Beyond the (fire)wall: how IT can excel in the cloud

To compete in this new world, IT needs to make a few fundamental shifts in their thinking and technical approach to cloud

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Cloud adoption is at the heart of IT transformation. But there’s a big difference between adopting the cloud and excelling at it.

Cloud adoption not only helps companies unlock new operational and cost efficiencies as they migrate systems off-premises but also enables them to take advantage of the rapid pace of innovation happening in the SaaS world. While opening the enterprise to cloud capabilities is an important first step, to truly excel at cloud, IT teams must evolve their approach to systems integration and start building their own custom systems beyond the firewall. 

As McKinsey puts it in a recent report, we are in the middle of “a radical reframing of what IT is and how CIOs manage it—not as an internal collection of information technologies (IT) but as a broad network of ecosystem technologies (ET).” 

To compete in this new world, IT needs to make three fundamental shifts in their thinking and technical approach to cloud: They must (1) learn to embrace the ecosystem model, (2) understand the integration points and extensibility of the SaaS products they adopt, and (3) start building in the cloud.

Embracing ecosystems

When moving off-premises, one of the first things you discover is that the cloud is all about ecosystems. In this environment, products work better when they work together and nearly all systems can be customized. For this reason, IT teams must learn to look beyond the base set of features when integrating SaaS products into their stack. They must understand how the application’s core capabilities can be extended to meet the unique demands of their organization.

Ecosystems enable this extensibility. They pave the way for IT teams and third-party developers to build fully-customized extensions on a product’s API framework and enable ecosystem developers to deliver a breadth of complementary capabilities through marketplaces.

Mastering your integration points

In the world of ecosystems, closed systems are the enemy of value. To excel at cloud, IT teams need to adopt this mindset and then start thinking about how to customize interactions between systems differently than they have in the past.

While traditional systems integrators have long played a central role in linking systems, CIOs and their teams now have many other options to choose from. In some cases, integrations are built by the software provider and/or already baked into the core product, such as the PagerDuty app for Splunk or the Slack app for JIRA (Disclosure: JIRA is made by Atlassian, my employer).  In others, they are built by independent software vendors (ISVs) or systems integrators. Often, integrations and add-ons are delivered via app marketplaces, such as Atlassian’s Marketplace, Slack’s App Directory and Salesforce’s AppExchange.

In addition to understanding the glue that connects these services, IT teams must also have a plan for customizing the specific integration points between systems. This becomes increasingly critical as the number of integration points grow, since there is greater opportunity for unpredictable behavior. The more you know about your integration points, and their behaviors and dependencies, the more prepared you will be when unexpected issues crop up.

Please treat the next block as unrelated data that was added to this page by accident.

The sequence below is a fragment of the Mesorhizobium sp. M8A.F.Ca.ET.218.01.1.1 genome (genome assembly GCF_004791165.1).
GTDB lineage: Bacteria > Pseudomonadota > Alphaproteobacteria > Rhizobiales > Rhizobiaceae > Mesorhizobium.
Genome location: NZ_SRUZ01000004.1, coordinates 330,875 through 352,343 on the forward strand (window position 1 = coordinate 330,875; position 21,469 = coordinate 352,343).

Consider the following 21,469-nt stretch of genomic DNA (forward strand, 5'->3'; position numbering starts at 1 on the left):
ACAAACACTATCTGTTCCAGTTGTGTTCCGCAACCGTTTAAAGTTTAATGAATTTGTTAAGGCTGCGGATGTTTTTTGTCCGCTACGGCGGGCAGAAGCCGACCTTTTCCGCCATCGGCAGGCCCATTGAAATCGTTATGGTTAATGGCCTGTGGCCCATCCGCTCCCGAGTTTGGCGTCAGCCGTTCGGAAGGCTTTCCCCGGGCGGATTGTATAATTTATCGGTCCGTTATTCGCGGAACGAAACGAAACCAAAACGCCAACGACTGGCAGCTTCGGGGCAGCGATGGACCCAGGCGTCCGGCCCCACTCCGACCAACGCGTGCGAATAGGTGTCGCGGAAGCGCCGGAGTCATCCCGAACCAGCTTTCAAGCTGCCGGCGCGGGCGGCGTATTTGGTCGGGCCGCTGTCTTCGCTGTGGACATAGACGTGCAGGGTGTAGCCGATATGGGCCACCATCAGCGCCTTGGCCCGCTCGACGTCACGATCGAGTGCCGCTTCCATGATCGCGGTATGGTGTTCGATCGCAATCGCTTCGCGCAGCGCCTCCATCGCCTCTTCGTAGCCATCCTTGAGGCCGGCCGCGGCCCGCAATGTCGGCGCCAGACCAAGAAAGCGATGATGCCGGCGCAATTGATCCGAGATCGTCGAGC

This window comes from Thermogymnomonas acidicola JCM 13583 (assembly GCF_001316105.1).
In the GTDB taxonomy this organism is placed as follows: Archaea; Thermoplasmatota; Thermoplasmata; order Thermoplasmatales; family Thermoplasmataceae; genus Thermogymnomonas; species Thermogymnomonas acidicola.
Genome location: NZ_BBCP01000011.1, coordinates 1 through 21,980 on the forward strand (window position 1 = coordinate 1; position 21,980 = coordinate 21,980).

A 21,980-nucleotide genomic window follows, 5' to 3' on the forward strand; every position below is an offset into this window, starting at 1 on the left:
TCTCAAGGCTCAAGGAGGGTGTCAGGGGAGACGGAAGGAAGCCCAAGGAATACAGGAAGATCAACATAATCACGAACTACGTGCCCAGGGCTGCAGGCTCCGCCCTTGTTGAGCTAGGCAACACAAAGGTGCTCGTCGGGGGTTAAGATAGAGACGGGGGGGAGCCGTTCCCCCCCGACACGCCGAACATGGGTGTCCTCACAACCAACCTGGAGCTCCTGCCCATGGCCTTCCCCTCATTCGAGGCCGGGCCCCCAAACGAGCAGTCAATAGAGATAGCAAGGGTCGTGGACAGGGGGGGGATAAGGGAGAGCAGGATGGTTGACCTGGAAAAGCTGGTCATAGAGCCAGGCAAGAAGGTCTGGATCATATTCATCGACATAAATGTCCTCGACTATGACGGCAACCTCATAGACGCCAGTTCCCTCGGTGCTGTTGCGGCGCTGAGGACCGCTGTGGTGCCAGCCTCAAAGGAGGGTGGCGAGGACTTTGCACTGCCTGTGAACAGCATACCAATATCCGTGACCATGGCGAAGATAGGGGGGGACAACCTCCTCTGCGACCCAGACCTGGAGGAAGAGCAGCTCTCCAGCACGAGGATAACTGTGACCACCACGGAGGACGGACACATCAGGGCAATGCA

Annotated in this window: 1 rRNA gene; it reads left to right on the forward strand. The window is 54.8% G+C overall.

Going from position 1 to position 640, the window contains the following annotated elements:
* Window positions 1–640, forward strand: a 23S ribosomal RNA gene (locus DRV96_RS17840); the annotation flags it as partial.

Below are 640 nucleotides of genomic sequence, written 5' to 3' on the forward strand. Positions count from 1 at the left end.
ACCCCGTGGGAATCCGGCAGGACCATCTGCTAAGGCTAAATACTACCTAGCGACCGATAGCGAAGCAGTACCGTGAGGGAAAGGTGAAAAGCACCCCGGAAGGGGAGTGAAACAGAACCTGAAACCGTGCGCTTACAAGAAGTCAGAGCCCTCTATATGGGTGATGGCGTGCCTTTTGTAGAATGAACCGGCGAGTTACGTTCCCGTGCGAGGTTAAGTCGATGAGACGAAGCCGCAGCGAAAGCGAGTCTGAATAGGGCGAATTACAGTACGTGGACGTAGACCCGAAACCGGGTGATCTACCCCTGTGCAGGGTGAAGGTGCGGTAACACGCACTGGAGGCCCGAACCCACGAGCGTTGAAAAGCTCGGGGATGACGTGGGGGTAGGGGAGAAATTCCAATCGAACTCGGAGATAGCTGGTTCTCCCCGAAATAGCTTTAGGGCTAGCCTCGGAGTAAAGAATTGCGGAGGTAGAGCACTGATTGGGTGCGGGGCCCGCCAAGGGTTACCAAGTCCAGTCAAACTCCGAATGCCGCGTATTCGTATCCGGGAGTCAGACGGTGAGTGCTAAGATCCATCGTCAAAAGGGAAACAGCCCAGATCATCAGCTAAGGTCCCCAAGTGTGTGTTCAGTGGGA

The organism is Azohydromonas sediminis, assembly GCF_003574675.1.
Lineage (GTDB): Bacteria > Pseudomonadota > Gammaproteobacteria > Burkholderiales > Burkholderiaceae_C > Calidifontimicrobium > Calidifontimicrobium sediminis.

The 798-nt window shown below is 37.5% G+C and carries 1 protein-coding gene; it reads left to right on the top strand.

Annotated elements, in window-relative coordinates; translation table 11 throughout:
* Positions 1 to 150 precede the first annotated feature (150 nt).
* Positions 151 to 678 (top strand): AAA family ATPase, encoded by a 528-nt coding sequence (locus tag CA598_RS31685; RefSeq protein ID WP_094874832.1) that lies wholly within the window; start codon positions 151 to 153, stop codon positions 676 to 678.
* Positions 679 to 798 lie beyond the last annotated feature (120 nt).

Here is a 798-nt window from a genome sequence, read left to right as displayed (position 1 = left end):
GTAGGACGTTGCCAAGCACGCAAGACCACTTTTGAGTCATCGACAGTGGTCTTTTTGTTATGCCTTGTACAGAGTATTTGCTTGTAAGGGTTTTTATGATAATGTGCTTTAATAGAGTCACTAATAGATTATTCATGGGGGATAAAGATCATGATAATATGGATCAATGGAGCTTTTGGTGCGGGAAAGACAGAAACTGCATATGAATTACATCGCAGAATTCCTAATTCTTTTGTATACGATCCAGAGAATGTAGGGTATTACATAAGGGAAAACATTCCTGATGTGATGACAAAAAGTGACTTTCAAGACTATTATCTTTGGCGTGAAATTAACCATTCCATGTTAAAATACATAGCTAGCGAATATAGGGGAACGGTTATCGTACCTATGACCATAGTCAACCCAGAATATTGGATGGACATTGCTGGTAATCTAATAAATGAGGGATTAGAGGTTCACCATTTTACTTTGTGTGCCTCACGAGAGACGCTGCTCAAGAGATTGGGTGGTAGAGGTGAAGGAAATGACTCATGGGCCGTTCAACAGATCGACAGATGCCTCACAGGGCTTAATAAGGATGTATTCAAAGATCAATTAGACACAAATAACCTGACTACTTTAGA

For companies that are already embracing SaaS, bringing cohesive integration between services can also amplify the benefits of all SaaS capabilities. Such integrations provide continuity to ecosystem technology workflows, making them significantly more effective than individual systems alone.

Consider how three complementary services, Splunk, PagerDuty and JIRA Service Desk, create an integrated experience for their customers through integrations. Incident management platform PagerDuty built an integration with operational intelligence platform Splunk to streamline incident notifications and ensure the right on-call engineer is notified. Forty8Fifty Labs extends this solution with their Realtime Splunk Integration to automatically log incidents in JIRA Service Desk enriched with detailed operational information. Further integrations connect ticket tracking to automatically updated system status tools like StatusPage. (Disclosure: JIRA Service Desk and StatusPage are both products built by my employer, Atlassian.)

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Building in the cloud

Finally, IT teams need to get out from behind the firewall and start building in the cloud. This is the only way to fully understand the unique environment that underpins the “new stack.”

I cannot emphasize this point enough. Building systems in the cloud and linking together various SaaS products in unique ways will not only create new value for your users but it will also give you critical insight into managing cloud systems that can be difficult to grasp. Specifically, it prepares you for the scaling, performance, security, data privacy and availability demands of your shifting IT stack. It also helps you deliver better products and more effectively manage and communicate with your ecosystem partners and developers.

Understanding what it takes to build, operate, secure and monitor cloud capabilities paves the way to success in this next phase of cloud. It will help you ask the right questions when deploying SaaS products in your own stack, and it will also make you better equipped to address the challenges facing ecosystem partners and developers.

Turn this corner and you will be in a position to leverage the power and flexibility of ecosystems and SaaS products to deliver more capabilities faster, cheaper, and for more teams. It’s a win-win-win – and that’s what ecosystems are all about.

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